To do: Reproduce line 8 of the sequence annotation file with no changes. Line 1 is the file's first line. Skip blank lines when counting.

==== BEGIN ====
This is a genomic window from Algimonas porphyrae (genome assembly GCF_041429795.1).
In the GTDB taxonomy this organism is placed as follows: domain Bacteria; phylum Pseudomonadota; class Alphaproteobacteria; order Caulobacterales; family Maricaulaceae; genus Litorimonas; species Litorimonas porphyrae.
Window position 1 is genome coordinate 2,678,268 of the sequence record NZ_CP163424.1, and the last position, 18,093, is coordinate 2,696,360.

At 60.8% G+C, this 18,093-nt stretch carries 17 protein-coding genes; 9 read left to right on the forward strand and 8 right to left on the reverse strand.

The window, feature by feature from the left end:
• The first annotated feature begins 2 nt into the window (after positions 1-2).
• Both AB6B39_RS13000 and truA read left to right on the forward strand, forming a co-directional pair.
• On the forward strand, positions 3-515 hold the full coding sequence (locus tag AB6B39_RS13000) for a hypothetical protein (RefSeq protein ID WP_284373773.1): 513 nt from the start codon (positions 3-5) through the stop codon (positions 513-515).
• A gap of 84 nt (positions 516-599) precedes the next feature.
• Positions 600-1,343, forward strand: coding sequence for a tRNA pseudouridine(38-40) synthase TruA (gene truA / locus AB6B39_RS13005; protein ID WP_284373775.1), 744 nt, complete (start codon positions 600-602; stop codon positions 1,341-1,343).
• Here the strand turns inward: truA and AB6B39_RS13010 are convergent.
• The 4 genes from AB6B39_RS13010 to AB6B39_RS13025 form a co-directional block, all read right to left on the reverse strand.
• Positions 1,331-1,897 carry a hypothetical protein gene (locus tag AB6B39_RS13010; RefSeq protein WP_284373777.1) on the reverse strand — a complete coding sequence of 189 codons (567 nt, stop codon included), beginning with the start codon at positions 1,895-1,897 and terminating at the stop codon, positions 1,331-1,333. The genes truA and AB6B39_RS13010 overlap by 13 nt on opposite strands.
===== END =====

• On the forward strand, positions 3-515 hold the full coding sequence (locus tag AB6B39_RS13000) for a hypothetical protein (RefSeq protein ID WP_284373773.1): 513 nt from the start codon (positions 3-5) through the stop codon (positions 513-515).